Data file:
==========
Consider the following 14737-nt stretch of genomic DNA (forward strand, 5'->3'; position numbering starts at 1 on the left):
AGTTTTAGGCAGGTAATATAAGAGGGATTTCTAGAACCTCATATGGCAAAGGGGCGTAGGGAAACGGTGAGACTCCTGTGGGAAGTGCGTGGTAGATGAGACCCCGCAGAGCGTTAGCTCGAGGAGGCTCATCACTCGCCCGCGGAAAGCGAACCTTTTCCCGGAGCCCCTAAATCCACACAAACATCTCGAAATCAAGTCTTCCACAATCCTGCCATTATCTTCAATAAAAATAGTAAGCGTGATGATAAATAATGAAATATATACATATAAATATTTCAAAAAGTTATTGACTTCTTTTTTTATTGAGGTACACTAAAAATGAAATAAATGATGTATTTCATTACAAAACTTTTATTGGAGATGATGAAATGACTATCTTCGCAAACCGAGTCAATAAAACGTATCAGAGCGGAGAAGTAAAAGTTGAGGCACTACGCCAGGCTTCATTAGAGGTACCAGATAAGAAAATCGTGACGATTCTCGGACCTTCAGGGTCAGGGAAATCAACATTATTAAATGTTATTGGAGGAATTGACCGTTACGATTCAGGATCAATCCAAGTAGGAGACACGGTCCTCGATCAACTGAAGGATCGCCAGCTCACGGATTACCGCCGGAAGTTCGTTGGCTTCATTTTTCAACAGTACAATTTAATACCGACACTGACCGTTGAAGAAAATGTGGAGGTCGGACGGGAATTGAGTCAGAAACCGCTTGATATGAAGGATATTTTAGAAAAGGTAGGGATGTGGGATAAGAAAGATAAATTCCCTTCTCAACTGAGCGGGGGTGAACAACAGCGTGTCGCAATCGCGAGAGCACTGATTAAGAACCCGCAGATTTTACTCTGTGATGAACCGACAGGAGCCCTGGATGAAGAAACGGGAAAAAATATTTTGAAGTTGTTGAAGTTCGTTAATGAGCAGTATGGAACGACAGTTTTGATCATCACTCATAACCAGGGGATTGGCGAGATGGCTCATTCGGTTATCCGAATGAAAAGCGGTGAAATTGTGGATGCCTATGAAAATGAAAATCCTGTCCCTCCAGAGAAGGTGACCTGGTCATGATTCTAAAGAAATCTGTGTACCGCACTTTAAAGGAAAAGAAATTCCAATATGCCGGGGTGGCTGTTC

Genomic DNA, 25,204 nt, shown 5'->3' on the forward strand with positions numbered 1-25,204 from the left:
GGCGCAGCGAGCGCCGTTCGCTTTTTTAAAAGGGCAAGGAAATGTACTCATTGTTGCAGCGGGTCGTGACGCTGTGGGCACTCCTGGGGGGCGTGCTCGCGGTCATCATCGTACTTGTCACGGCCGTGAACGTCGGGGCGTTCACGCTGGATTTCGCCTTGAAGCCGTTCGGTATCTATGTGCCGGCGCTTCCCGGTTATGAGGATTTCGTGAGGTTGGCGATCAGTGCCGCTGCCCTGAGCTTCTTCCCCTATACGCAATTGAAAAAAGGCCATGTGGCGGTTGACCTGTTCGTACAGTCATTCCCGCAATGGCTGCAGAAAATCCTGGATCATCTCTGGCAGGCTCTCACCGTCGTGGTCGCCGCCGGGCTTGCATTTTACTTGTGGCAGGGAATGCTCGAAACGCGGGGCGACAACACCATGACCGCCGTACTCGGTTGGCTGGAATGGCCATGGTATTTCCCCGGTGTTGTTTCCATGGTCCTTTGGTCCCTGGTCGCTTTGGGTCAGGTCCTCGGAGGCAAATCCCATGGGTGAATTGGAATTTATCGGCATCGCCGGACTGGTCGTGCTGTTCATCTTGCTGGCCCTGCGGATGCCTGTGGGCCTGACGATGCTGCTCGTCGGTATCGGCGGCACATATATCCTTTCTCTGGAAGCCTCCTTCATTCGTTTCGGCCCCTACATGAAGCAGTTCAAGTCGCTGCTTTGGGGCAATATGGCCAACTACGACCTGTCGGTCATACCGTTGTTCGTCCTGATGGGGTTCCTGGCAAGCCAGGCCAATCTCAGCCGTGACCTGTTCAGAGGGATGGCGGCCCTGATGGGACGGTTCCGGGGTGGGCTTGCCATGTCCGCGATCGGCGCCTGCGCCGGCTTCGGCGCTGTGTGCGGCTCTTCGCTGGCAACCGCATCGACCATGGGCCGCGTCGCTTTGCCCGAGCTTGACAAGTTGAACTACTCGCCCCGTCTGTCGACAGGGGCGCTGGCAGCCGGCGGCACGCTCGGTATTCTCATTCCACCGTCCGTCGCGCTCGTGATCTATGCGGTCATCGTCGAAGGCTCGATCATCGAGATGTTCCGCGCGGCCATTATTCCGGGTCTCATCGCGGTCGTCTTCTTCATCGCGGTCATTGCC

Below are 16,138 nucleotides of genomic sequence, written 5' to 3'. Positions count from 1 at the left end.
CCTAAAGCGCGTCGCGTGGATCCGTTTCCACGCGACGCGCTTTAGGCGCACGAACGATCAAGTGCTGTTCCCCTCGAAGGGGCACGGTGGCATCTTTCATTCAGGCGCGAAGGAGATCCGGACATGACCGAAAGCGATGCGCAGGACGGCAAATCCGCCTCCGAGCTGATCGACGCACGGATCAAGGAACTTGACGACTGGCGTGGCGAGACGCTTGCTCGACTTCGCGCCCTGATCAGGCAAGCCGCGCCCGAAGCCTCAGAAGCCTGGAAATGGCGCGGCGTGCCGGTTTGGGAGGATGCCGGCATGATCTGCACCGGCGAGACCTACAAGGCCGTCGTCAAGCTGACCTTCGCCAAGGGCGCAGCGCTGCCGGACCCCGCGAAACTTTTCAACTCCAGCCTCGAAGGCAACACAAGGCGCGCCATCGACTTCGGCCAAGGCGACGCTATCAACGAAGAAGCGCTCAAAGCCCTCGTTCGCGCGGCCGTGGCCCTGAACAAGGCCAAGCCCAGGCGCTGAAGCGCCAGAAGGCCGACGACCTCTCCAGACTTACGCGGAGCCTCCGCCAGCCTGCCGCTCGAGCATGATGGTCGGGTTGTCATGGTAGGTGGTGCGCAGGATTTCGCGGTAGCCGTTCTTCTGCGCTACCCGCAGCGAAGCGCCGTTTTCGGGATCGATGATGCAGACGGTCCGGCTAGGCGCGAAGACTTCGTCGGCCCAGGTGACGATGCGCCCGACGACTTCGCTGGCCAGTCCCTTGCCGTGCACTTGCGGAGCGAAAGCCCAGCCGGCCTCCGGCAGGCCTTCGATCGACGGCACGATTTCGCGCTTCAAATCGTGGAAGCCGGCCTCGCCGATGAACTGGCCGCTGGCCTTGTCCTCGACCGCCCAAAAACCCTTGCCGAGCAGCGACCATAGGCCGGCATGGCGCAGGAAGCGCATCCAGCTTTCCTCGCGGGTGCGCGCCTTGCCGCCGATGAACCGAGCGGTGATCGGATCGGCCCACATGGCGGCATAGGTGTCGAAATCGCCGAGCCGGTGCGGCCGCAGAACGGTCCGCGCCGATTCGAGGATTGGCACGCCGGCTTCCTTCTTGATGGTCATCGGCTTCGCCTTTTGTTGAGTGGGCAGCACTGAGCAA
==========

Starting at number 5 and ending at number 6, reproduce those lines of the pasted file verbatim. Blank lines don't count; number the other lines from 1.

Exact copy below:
Below are 16,138 nucleotides of genomic sequence, written 5' to 3'. Positions count from 1 at the left end.
CCTAAAGCGCGTCGCGTGGATCCGTTTCCACGCGACGCGCTTTAGGCGCACGAACGATCAAGTGCTGTTCCCCTCGAAGGGGCACGGTGGCATCTTTCATTCAGGCGCGAAGGAGATCCGGACATGACCGAAAGCGATGCGCAGGACGGCAAATCCGCCTCCGAGCTGATCGACGCACGGATCAAGGAACTTGACGACTGGCGTGGCGAGACGCTTGCTCGACTTCGCGCCCTGATCAGGCAAGCCGCGCCCGAAGCCTCAGAAGCCTGGAAATGGCGCGGCGTGCCGGTTTGGGAGGATGCCGGCATGATCTGCACCGGCGAGACCTACAAGGCCGTCGTCAAGCTGACCTTCGCCAAGGGCGCAGCGCTGCCGGACCCCGCGAAACTTTTCAACTCCAGCCTCGAAGGCAACACAAGGCGCGCCATCGACTTCGGCCAAGGCGACGCTATCAACGAAGAAGCGCTCAAAGCCCTCGTTCGCGCGGCCGTGGCCCTGAACAAGGCCAAGCCCAGGCGCTGAAGCGCCAGAAGGCCGACGACCTCTCCAGACTTACGCGGAGCCTCCGCCAGCCTGCCGCTCGAGCATGATGGTCGGGTTGTCATGGTAGGTGGTGCGCAGGATTTCGCGGTAGCCGTTCTTCTGCGCTACCCGCAGCGAAGCGCCGTTTTCGGGATCGATGATGCAGACGGTCCGGCTAGGCGCGAAGACTTCGTCGGCCCAGGTGACGATGCGCCCGACGACTTCGCTGGCCAGTCCCTTGCCGTGCACTTGCGGAGCGAAAGCCCAGCCGGCCTCCGGCAGGCCTTCGATCGACGGCACGATTTCGCGCTTCAAATCGTGGAAGCCGGCCTCGCCGATGAACTGGCCGCTGGCCTTGTCCTCGACCGCCCAAAAACCCTTGCCGAGCAGCGACCATAGGCCGGCATGGCGCAGGAAGCGCATCCAGCTTTCCTCGCGGGTGCGCGCCTTGCCGCCGATGAACCGAGCGGTGATCGGATCGGCCCACATGGCGGCATAGGTGTCGAAATCGCCGAGCCGGTGCGGCCGCAGAACGGTCCGCGCCGATTCGAGGATTGGCACGCCGGCTTCCTTCTTGATGGTCATCGGCTTCGCCTTTTGTTGAGTGGGCAGCACTGAGCAA